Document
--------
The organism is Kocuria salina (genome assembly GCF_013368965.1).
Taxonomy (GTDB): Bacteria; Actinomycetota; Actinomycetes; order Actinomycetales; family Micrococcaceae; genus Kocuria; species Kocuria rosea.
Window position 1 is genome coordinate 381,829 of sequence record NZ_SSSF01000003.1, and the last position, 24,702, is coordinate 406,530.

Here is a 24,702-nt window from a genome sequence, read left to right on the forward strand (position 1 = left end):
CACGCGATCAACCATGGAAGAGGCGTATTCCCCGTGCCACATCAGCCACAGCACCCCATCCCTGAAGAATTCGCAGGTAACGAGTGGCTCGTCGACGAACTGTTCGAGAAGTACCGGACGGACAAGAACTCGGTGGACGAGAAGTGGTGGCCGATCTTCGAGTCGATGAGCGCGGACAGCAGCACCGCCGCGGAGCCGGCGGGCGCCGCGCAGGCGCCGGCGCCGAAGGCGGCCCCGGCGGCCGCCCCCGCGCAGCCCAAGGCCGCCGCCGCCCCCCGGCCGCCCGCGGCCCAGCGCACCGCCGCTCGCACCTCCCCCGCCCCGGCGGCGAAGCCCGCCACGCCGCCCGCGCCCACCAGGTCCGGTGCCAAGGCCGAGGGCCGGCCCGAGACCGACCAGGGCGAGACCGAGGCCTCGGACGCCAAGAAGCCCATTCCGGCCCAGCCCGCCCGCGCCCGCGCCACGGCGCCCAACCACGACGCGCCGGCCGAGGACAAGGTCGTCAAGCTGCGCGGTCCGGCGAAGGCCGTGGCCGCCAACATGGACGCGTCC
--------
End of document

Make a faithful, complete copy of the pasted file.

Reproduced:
The organism is Kocuria salina (genome assembly GCF_013368965.1).
Taxonomy (GTDB): Bacteria; Actinomycetota; Actinomycetes; order Actinomycetales; family Micrococcaceae; genus Kocuria; species Kocuria rosea.
Window position 1 is genome coordinate 381,829 of sequence record NZ_SSSF01000003.1, and the last position, 24,702, is coordinate 406,530.

Here is a 24,702-nt window from a genome sequence, read left to right on the forward strand (position 1 = left end):
CACGCGATCAACCATGGAAGAGGCGTATTCCCCGTGCCACATCAGCCACAGCACCCCATCCCTGAAGAATTCGCAGGTAACGAGTGGCTCGTCGACGAACTGTTCGAGAAGTACCGGACGGACAAGAACTCGGTGGACGAGAAGTGGTGGCCGATCTTCGAGTCGATGAGCGCGGACAGCAGCACCGCCGCGGAGCCGGCGGGCGCCGCGCAGGCGCCGGCGCCGAAGGCGGCCCCGGCGGCCGCCCCCGCGCAGCCCAAGGCCGCCGCCGCCCCCCGGCCGCCCGCGGCCCAGCGCACCGCCGCTCGCACCTCCCCCGCCCCGGCGGCGAAGCCCGCCACGCCGCCCGCGCCCACCAGGTCCGGTGCCAAGGCCGAGGGCCGGCCCGAGACCGACCAGGGCGAGACCGAGGCCTCGGACGCCAAGAAGCCCATTCCGGCCCAGCCCGCCCGCGCCCGCGCCACGGCGCCCAACCACGACGCGCCGGCCGAGGACAAGGTCGTCAAGCTGCGCGGTCCGGCGAAGGCCGTGGCCGCCAACATGGACGCGTCC